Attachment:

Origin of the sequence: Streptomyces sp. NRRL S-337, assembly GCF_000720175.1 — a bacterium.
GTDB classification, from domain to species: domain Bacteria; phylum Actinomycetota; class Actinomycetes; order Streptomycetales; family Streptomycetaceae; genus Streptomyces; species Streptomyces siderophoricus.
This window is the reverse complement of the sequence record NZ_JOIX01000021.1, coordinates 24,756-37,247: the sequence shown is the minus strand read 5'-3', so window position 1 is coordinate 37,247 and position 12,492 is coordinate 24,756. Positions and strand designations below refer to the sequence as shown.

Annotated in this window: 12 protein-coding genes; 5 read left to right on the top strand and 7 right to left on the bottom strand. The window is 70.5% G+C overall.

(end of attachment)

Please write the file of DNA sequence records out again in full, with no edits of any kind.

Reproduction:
Origin of the sequence: Streptomyces sp. NRRL S-337, assembly GCF_000720175.1 — a bacterium.
GTDB classification, from domain to species: domain Bacteria; phylum Actinomycetota; class Actinomycetes; order Streptomycetales; family Streptomycetaceae; genus Streptomyces; species Streptomyces siderophoricus.
This window is the reverse complement of the sequence record NZ_JOIX01000021.1, coordinates 24,756-37,247: the sequence shown is the minus strand read 5'-3', so window position 1 is coordinate 37,247 and position 12,492 is coordinate 24,756. Positions and strand designations below refer to the sequence as shown.

Annotated in this window: 12 protein-coding genes; 5 read left to right on the top strand and 7 right to left on the bottom strand. The window is 70.5% G+C overall.